Back at the Hilton, a pretty girl, a campaign worker for Sena­tor McGovern, began to cross the narrow street between the Black­stone and Hilton hotels. She was on errand for the Senator. With­out warning, two plainclothesmen ran into her, knocking her down, and then kneed her in the neck.

Upstairs on the 15th floor, the girls who worked for Senator McCarthy were treating the bloody and the sick. They were ripping up Conrad Hilton’s bed­sheets and using them as gauze and bandages. Jerome Grossman, a bureaucrat in the McCarthy campaign, asked them not to destroy hotel property, but no­body paid attention to him. A lot of the girls had bloodstains on their dresses, legs, and arms.

On the 16th floor an incensed reporter was throwing hotel ash­trays at the police below. When he tried to wave a sheet out of the window at the kids, the up­tight Newsweek editors threw him out of their work roam.

An hour after the police riot, the kids began to straggle back to the Hilton Hotel in twos and threes. They had balls, but no bravado. They hadn’t slept for days, and most of them were still in their teens. Slowly, they began to form a circle on the grass across the street in Grant Park, a few feet away from a grim line of 400 National Guards­men. As the darkness deepened, the group of battered demonstra­tors began to grow from 50, to 200, to more than 1000. They chanted “oink, oink” at the pigs. They chanted “join us, join us” to the McCarthy staffers inside the Hilton. And they sang songs like “This Land Is Your Land” and “Blowin’ in the Wind,” as Hubert Humphrey was being no­minated six miles away on the votes supplied by Mayor Daley, Governor Connally, and George Meany.


The Left should regard Hum­phrey’s nomination as undemo­cratic and illegitimate. He was unwilling to face the voters in a single primary election. In Indiana, South Dakota, California, and New York, where his stand-­ins were on the ballot, they re­ceived, on the average, less than 20 per cent of the vote. In South Dakota, Humphrey’s native state, Robert Kennedy won more than 50 per cent of the vote. At the convention itself, Governor Con­nally, Mayor Daley, and George Meany controlled the votes of more delegates than did the seven million Democrats who voted for Senators McCarthy and Kennedy in the Presidential primaries.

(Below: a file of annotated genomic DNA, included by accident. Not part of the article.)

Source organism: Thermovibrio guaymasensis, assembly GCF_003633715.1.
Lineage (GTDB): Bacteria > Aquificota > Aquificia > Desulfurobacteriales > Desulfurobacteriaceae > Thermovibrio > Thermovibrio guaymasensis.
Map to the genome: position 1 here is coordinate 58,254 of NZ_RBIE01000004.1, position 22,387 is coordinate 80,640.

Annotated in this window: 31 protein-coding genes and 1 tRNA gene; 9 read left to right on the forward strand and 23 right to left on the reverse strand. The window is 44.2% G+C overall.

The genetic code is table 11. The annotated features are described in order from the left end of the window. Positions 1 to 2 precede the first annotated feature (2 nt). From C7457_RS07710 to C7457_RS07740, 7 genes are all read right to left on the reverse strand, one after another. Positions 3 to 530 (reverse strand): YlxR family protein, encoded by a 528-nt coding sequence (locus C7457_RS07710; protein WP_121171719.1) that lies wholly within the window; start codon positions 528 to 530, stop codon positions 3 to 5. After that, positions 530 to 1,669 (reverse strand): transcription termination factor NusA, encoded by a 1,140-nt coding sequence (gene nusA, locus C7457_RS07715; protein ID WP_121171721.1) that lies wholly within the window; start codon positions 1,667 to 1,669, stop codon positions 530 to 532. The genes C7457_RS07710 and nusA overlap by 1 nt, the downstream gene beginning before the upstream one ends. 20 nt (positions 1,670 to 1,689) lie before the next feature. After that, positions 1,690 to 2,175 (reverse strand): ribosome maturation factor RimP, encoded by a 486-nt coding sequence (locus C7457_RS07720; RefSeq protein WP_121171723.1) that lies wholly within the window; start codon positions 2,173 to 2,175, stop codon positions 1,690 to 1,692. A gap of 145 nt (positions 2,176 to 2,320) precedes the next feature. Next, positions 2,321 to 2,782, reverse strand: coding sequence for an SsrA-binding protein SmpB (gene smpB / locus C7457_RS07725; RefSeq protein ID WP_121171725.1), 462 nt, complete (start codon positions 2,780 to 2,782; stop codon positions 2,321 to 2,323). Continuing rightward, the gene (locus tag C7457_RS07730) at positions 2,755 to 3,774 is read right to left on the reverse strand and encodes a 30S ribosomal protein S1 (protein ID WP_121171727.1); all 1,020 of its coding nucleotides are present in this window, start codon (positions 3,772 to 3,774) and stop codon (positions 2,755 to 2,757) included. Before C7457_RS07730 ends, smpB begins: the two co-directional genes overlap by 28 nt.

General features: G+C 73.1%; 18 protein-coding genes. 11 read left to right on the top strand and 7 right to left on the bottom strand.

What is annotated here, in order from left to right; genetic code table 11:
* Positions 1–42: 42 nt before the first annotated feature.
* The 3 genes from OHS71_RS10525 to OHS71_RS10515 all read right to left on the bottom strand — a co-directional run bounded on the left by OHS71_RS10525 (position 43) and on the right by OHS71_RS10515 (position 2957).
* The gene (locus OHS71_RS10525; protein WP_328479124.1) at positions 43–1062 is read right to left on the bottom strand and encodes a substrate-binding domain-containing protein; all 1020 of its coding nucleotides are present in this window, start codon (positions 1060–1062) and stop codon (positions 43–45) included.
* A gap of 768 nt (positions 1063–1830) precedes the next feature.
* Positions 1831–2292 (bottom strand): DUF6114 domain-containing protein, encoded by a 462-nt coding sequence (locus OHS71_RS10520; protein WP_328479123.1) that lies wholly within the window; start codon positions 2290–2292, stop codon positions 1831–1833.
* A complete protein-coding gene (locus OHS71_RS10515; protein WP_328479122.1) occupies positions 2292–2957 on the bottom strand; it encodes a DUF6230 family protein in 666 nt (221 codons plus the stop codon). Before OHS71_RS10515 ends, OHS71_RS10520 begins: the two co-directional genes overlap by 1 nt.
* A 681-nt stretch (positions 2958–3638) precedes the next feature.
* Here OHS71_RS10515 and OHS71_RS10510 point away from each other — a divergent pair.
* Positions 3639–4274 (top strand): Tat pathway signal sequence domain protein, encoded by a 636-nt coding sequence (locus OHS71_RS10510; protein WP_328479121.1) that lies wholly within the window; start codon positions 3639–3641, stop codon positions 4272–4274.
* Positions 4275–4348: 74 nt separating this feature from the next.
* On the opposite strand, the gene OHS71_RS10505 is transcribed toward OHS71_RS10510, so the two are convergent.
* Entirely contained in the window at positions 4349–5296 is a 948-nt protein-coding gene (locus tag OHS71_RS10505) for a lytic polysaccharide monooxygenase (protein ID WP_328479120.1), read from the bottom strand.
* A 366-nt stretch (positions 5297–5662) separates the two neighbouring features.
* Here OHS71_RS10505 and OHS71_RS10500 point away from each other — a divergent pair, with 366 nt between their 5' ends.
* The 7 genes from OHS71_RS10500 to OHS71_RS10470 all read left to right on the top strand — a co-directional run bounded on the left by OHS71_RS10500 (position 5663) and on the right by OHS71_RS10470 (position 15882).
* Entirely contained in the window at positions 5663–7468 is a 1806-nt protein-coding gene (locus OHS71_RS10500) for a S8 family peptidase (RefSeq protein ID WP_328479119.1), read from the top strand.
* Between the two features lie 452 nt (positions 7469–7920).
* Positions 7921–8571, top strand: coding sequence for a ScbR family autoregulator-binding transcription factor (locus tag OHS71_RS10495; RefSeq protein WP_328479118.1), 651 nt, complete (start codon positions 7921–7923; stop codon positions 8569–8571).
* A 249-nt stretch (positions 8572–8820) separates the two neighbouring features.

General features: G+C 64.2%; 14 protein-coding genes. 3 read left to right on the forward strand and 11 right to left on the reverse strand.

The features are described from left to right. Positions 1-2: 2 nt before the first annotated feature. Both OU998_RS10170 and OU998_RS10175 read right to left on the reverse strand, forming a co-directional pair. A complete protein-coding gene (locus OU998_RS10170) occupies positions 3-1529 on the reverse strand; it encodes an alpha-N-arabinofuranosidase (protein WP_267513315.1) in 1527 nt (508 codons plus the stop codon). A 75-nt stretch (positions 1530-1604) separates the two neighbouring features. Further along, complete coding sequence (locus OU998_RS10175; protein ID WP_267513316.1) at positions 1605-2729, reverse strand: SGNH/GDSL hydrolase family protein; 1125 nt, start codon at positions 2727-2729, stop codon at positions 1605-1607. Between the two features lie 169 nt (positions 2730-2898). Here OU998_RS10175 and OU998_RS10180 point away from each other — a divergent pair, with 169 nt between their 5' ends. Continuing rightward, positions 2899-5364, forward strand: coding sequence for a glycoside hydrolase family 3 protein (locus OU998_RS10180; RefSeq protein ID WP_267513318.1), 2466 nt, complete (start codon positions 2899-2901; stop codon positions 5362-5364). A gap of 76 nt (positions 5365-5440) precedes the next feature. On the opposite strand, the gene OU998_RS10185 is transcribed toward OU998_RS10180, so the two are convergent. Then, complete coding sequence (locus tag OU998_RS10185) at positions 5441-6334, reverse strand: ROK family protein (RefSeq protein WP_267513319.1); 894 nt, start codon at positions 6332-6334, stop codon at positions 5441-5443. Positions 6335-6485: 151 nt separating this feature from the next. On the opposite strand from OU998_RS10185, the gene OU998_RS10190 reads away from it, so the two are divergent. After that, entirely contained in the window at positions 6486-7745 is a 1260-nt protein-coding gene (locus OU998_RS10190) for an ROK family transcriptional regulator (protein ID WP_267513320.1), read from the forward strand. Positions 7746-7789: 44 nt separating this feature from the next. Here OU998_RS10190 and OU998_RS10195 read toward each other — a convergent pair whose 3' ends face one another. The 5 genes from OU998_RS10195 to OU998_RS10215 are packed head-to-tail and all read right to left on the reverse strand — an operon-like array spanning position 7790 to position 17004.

In other examples of the total­itarian atmosphere and mood of the convention, the public — except for Daley supporters — were barred from sitting in the galleries. Humphrey refused to debate his opponents. Mayor Daley denied citizens the right of peaceful as­sembly and free speech. Televis­ion cameras were barred from the streets. Newsmen and photographers were beaten by police. Pro-McCarthy delegates were harassed on the floor of the con­vention. Allard Lowenstein was prevented from seconding Julian Bond’s nomination for Vice-Pre­sident. Microphones of dissenting delegates were turned off by the convention managers on the podi­um. And in the final burst of police state arrogance, McCarthy’s staff members were beaten in their rooms.

The commentators of the plastic center — men like Bill Moyers and Eric Sevareld — now talk as if blame for the violence is to be distributed equally, like food on a platter, and that Hum­phrey’s nomination is to be ac­cepted. They admit “some police over-reacted,” and try to balance that with mathematical fairness by accepting Mayor Daley’s des­cription of the demonstration leaders as “terrorists and ass­assins.”

But we believe that the police were responsible for the violence, and Humphrey’s nomination should not be accepted as legiti­mate. The people in the streets were unarmed and did not come to assassinate anyone. They came to march, and Mayor Daley would not give them a permit or even a place to hold a public rally. It was Mayor Daley and the con­vention’s managers who vio­lated law and order. The spirit of democracy was more alive in Grant Park than inside the convention.

All that’s left now is to act on the illegitimacy of Humphrey’s nomination, and treat him like a pretender rather than a nominee.

This article from the Village Voice Archive was posted on May 30, 2020